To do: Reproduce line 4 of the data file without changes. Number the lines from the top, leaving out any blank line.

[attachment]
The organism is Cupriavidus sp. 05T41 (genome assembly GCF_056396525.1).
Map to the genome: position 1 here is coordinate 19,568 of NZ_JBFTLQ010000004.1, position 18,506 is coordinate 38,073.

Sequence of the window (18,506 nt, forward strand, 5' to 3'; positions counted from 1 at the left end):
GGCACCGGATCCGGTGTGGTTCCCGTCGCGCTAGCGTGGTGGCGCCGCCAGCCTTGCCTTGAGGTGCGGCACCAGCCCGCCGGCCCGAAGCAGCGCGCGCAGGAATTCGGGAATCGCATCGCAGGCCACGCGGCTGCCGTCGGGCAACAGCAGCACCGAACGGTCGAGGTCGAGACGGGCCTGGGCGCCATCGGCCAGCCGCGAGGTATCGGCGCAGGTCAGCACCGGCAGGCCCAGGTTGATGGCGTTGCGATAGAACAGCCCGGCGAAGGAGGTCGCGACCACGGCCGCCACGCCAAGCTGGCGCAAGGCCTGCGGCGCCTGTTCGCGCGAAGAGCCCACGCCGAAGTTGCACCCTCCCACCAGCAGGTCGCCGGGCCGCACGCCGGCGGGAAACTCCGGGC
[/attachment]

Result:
GGCACCGGATCCGGTGTGGTTCCCGTCGCGCTAGCGTGGTGGCGCCGCCAGCCTTGCCTTGAGGTGCGGCACCAGCCCGCCGGCCCGAAGCAGCGCGCGCAGGAATTCGGGAATCGCATCGCAGGCCACGCGGCTGCCGTCGGGCAACAGCAGCACCGAACGGTCGAGGTCGAGACGGGCCTGGGCGCCATCGGCCAGCCGCGAGGTATCGGCGCAGGTCAGCACCGGCAGGCCCAGGTTGATGGCGTTGCGATAGAACAGCCCGGCGAAGGAGGTCGCGACCACGGCCGCCACGCCAAGCTGGCGCAAGGCCTGCGGCGCCTGTTCGCGCGAAGAGCCCACGCCGAAGTTGCACCCTCCCACCAGCAGGTCGCCGGGCCGCACGCCGGCGGGAAACTCCGGGC